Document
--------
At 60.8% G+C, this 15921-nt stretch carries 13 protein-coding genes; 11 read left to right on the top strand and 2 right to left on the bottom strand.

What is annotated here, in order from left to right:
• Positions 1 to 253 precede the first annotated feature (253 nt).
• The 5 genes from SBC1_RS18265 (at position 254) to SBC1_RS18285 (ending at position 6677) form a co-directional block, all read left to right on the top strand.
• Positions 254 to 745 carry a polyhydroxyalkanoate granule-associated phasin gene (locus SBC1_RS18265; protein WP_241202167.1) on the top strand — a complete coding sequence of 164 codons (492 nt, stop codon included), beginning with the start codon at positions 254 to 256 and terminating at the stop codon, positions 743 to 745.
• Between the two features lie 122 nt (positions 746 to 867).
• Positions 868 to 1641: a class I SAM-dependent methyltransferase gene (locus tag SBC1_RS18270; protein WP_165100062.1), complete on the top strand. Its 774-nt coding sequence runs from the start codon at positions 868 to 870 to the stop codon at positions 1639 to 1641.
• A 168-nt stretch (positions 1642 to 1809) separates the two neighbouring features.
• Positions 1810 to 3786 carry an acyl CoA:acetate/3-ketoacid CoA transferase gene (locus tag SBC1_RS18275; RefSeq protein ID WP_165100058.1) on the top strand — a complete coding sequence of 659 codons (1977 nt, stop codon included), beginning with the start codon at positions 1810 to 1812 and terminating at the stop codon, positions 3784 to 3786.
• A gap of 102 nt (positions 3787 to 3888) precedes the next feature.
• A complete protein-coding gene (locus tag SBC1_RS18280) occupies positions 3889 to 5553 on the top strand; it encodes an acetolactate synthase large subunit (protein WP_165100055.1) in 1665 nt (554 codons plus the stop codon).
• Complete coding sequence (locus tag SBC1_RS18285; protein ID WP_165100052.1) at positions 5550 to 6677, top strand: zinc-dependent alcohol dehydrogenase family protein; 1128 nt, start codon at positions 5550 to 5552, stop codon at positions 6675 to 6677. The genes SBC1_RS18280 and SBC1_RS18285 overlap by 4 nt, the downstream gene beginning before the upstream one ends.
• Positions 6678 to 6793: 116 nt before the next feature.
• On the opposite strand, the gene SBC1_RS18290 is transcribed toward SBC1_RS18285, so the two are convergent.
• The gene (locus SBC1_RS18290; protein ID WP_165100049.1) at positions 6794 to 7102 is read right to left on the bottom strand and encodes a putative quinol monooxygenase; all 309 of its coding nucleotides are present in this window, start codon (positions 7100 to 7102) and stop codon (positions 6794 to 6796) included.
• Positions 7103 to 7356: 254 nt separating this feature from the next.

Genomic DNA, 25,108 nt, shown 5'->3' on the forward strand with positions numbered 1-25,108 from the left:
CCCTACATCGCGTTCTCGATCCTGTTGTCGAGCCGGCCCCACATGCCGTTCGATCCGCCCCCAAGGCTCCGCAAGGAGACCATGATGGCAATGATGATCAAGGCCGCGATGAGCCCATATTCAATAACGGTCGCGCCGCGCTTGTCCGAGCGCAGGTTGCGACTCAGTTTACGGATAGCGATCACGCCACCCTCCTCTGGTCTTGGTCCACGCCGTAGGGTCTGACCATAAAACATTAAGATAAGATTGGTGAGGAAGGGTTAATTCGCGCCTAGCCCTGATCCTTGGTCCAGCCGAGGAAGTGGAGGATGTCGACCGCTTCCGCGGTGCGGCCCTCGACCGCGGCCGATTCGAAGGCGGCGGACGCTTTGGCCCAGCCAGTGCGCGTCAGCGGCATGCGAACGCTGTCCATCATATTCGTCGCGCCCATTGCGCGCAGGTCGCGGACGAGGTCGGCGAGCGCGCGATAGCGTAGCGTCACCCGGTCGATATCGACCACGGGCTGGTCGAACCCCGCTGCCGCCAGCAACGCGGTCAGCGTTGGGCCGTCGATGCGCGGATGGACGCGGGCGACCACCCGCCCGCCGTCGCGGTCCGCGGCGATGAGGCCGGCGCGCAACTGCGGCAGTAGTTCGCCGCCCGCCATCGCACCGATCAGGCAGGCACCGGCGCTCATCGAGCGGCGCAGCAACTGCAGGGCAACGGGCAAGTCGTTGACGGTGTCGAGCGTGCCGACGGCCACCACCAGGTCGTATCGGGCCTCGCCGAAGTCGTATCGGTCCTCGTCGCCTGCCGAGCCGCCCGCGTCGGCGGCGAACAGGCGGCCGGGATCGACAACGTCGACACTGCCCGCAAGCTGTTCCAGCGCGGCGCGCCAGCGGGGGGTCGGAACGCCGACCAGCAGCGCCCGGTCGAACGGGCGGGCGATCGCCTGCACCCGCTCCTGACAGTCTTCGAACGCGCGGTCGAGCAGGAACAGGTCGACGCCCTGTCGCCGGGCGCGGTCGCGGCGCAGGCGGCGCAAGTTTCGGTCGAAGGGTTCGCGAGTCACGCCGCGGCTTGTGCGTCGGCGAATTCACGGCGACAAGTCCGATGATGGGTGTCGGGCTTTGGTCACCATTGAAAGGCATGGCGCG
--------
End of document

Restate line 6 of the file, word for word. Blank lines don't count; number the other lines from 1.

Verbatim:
• Between the two features lie 122 nt (positions 746 to 867).